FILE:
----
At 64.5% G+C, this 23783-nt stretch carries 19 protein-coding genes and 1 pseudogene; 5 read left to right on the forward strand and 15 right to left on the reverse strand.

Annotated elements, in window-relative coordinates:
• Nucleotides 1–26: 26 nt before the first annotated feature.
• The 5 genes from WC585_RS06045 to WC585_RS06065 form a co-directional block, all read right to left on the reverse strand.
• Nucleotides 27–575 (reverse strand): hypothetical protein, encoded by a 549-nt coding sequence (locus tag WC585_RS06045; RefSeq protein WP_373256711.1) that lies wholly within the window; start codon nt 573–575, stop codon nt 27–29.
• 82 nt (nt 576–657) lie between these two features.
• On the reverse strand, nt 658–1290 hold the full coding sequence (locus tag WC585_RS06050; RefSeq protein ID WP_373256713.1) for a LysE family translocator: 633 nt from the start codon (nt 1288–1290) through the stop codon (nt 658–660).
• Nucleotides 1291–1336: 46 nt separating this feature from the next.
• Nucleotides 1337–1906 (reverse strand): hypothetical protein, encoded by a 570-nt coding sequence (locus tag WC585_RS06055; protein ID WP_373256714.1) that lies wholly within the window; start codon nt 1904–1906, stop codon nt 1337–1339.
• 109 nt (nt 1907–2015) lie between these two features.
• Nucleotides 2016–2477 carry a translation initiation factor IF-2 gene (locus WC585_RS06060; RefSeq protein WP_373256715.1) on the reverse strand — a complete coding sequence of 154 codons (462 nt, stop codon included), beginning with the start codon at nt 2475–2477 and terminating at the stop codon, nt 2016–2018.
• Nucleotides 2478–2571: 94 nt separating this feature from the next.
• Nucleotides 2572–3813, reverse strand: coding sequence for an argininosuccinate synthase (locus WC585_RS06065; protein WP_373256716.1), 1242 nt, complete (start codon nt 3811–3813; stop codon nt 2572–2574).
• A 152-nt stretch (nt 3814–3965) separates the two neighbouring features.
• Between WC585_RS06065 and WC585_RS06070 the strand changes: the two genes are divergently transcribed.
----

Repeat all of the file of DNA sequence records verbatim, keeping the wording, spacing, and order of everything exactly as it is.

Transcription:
At 64.5% G+C, this 23783-nt stretch carries 19 protein-coding genes and 1 pseudogene; 5 read left to right on the forward strand and 15 right to left on the reverse strand.

Annotated elements, in window-relative coordinates:
• Nucleotides 1–26: 26 nt before the first annotated feature.
• The 5 genes from WC585_RS06045 to WC585_RS06065 form a co-directional block, all read right to left on the reverse strand.
• Nucleotides 27–575 (reverse strand): hypothetical protein, encoded by a 549-nt coding sequence (locus tag WC585_RS06045; RefSeq protein WP_373256711.1) that lies wholly within the window; start codon nt 573–575, stop codon nt 27–29.
• 82 nt (nt 576–657) lie between these two features.
• On the reverse strand, nt 658–1290 hold the full coding sequence (locus tag WC585_RS06050; RefSeq protein ID WP_373256713.1) for a LysE family translocator: 633 nt from the start codon (nt 1288–1290) through the stop codon (nt 658–660).
• Nucleotides 1291–1336: 46 nt separating this feature from the next.
• Nucleotides 1337–1906 (reverse strand): hypothetical protein, encoded by a 570-nt coding sequence (locus tag WC585_RS06055; protein ID WP_373256714.1) that lies wholly within the window; start codon nt 1904–1906, stop codon nt 1337–1339.
• 109 nt (nt 1907–2015) lie between these two features.
• Nucleotides 2016–2477 carry a translation initiation factor IF-2 gene (locus WC585_RS06060; RefSeq protein WP_373256715.1) on the reverse strand — a complete coding sequence of 154 codons (462 nt, stop codon included), beginning with the start codon at nt 2475–2477 and terminating at the stop codon, nt 2016–2018.
• Nucleotides 2478–2571: 94 nt separating this feature from the next.
• Nucleotides 2572–3813, reverse strand: coding sequence for an argininosuccinate synthase (locus WC585_RS06065; protein WP_373256716.1), 1242 nt, complete (start codon nt 3811–3813; stop codon nt 2572–2574).
• A 152-nt stretch (nt 3814–3965) separates the two neighbouring features.
• Between WC585_RS06065 and WC585_RS06070 the strand changes: the two genes are divergently transcribed.